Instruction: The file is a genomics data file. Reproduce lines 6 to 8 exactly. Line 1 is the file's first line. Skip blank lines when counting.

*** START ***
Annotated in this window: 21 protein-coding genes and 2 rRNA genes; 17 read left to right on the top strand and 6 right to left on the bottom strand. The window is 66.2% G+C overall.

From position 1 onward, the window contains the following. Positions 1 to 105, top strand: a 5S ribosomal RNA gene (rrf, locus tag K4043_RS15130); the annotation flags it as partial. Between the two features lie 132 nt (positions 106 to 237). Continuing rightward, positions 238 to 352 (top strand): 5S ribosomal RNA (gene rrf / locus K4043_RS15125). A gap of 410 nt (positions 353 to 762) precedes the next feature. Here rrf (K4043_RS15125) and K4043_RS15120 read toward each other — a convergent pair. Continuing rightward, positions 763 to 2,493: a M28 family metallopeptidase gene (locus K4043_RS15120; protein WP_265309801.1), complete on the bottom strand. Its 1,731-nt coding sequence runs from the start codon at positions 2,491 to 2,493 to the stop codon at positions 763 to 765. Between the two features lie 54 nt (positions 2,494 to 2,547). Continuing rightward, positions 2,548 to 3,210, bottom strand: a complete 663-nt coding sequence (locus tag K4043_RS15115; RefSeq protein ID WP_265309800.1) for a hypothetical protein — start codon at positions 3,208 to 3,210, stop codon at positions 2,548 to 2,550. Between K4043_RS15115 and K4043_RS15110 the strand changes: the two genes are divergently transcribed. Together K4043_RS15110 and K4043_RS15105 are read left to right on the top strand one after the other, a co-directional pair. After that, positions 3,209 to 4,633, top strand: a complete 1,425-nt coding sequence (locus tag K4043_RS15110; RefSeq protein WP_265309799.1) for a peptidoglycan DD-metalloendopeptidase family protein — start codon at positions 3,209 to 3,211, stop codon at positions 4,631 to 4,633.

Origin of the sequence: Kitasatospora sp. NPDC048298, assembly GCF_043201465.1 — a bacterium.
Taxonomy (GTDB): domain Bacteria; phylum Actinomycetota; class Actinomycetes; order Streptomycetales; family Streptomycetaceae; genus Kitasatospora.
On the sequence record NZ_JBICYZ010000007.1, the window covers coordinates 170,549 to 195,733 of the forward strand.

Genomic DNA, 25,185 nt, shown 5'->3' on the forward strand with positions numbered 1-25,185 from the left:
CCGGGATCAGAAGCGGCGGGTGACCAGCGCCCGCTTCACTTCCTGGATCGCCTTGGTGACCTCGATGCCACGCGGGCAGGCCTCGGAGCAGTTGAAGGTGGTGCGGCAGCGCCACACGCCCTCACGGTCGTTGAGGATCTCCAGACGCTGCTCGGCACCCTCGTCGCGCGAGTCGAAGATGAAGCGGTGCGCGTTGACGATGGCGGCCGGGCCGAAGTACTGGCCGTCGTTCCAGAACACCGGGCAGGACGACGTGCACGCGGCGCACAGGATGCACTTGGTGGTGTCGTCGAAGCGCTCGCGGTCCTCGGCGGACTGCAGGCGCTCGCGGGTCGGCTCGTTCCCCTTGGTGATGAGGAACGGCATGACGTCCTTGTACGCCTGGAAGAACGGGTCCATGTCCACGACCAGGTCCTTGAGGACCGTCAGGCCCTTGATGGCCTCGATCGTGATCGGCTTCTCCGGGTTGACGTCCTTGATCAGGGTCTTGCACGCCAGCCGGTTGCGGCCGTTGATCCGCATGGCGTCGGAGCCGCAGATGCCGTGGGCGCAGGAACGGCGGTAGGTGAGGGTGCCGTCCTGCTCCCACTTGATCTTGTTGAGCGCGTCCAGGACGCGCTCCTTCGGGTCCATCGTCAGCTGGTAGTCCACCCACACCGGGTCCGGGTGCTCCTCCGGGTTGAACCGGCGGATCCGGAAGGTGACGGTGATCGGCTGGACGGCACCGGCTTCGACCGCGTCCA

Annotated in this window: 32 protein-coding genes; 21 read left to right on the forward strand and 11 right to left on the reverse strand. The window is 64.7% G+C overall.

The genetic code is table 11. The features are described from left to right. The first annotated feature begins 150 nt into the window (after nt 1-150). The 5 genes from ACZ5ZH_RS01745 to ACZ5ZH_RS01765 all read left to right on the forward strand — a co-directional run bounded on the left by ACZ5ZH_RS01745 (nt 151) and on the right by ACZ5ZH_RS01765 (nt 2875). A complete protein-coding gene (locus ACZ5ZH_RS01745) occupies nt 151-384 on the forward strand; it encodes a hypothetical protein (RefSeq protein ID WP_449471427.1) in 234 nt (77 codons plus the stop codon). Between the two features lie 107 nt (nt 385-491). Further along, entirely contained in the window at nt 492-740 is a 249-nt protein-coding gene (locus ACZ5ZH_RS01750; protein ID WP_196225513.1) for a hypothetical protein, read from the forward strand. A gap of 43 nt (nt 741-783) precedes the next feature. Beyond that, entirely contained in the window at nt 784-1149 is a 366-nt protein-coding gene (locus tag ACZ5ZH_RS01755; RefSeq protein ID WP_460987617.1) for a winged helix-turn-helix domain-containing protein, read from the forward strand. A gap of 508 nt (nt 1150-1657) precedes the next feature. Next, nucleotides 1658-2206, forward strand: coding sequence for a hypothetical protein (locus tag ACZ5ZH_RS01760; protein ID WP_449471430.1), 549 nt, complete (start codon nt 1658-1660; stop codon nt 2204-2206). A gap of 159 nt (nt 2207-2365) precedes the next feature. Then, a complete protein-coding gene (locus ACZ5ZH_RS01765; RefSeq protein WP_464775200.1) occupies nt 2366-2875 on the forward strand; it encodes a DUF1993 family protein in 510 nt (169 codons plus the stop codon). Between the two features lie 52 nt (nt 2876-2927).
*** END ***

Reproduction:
Genomic DNA, 25,185 nt, shown 5'->3' on the forward strand with positions numbered 1-25,185 from the left:
CCGGGATCAGAAGCGGCGGGTGACCAGCGCCCGCTTCACTTCCTGGATCGCCTTGGTGACCTCGATGCCACGCGGGCAGGCCTCGGAGCAGTTGAAGGTGGTGCGGCAGCGCCACACGCCCTCACGGTCGTTGAGGATCTCCAGACGCTGCTCGGCACCCTCGTCGCGCGAGTCGAAGATGAAGCGGTGCGCGTTGACGATGGCGGCCGGGCCGAAGTACTGGCCGTCGTTCCAGAACACCGGGCAGGACGACGTGCACGCGGCGCACAGGATGCACTTGGTGGTGTCGTCGAAGCGCTCGCGGTCCTCGGCGGACTGCAGGCGCTCGCGGGTCGGCTCGTTCCCCTTGGTGATGAGGAACGGCATGACGTCCTTGTACGCCTGGAAGAACGGGTCCATGTCCACGACCAGGTCCTTGAGGACCGTCAGGCCCTTGATGGCCTCGATCGTGATCGGCTTCTCCGGGTTGACGTCCTTGATCAGGGTCTTGCACGCCAGCCGGTTGCGGCCGTTGATCCGCATGGCGTCGGAGCCGCAGATGCCGTGGGCGCAGGAACGGCGGTAGGTGAGGGTGCCGTCCTGCTCCCACTTGATCTTGTTGAGCGCGTCCAGGACGCGCTCCTTCGGGTCCATCGTCAGCTGGTAGTCCACCCACACCGGGTCCGGGTGCTCCTCCGGGTTGAACCGGCGGATCCGGAAGGTGACGGTGATCGGCTGGACGGCACCGGCTTCGACCGCGTCCA

Annotated in this window: 32 protein-coding genes; 21 read left to right on the forward strand and 11 right to left on the reverse strand. The window is 64.7% G+C overall.